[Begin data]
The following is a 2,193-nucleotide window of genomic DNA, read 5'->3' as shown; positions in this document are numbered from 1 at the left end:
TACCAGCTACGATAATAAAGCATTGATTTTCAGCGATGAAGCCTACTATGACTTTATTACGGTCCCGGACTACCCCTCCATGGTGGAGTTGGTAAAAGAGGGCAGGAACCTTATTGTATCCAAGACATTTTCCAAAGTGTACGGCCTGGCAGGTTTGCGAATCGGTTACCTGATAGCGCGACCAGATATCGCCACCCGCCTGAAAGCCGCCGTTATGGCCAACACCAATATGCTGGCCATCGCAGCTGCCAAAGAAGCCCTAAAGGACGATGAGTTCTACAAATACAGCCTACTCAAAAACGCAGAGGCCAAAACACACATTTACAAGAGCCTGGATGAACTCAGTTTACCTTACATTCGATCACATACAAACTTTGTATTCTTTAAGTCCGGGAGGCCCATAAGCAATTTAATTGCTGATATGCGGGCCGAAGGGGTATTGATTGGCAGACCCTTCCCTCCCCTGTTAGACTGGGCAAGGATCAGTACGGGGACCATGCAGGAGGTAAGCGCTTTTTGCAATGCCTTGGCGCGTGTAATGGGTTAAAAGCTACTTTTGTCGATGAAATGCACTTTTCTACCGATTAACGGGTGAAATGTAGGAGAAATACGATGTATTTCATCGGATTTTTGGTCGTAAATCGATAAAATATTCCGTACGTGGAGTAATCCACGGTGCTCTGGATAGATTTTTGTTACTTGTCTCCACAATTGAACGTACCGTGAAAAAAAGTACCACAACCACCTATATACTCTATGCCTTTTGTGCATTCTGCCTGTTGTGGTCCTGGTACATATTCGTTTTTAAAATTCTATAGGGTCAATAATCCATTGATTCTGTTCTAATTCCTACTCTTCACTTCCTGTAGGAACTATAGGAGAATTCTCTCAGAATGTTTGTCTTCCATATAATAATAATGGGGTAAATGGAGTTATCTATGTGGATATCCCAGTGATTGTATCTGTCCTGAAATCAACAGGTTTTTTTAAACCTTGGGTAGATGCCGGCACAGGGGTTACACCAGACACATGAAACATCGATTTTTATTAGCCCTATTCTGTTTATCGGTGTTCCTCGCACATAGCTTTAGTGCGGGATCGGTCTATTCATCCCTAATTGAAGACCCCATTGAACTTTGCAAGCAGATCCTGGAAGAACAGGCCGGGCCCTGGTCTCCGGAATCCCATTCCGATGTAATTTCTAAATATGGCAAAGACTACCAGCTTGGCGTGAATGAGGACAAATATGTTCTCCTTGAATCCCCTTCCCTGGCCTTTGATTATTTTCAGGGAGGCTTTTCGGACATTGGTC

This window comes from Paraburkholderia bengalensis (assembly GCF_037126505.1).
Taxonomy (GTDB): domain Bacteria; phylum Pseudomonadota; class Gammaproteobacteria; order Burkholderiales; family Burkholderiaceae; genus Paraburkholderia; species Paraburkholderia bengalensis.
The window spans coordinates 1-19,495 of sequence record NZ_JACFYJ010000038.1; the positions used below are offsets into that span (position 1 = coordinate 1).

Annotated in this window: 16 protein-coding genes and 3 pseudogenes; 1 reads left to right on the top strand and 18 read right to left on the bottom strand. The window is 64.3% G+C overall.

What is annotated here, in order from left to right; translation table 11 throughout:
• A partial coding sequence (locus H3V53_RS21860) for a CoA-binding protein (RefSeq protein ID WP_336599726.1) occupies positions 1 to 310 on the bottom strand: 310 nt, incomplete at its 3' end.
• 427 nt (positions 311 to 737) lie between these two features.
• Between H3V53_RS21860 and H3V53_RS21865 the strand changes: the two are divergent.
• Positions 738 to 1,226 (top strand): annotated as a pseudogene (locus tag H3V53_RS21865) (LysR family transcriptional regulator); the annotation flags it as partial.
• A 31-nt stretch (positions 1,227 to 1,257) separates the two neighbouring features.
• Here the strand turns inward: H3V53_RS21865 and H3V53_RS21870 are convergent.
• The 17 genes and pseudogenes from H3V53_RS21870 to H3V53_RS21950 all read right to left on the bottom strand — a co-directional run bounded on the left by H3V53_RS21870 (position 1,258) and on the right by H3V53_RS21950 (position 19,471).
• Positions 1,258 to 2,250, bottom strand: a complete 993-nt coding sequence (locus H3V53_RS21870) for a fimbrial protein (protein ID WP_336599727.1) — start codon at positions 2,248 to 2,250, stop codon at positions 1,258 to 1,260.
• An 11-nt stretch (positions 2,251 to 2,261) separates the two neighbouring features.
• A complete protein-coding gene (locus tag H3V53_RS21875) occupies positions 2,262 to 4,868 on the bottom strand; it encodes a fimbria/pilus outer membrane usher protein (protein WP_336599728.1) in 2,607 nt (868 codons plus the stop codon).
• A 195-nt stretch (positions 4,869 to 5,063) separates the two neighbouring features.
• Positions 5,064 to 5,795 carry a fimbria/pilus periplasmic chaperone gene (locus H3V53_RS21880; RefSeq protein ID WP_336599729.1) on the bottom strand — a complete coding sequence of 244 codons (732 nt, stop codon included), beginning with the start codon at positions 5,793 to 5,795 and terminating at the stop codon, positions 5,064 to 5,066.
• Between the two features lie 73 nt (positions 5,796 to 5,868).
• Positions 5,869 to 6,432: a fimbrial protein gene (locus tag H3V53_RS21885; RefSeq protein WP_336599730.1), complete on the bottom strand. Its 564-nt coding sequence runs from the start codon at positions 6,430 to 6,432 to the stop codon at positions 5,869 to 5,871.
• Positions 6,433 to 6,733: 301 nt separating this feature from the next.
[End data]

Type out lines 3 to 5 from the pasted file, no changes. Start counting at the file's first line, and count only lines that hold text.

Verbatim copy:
This window comes from Paraburkholderia bengalensis (assembly GCF_037126505.1).
Taxonomy (GTDB): domain Bacteria; phylum Pseudomonadota; class Gammaproteobacteria; order Burkholderiales; family Burkholderiaceae; genus Paraburkholderia; species Paraburkholderia bengalensis.
The window spans coordinates 1-19,495 of sequence record NZ_JACFYJ010000038.1; the positions used below are offsets into that span (position 1 = coordinate 1).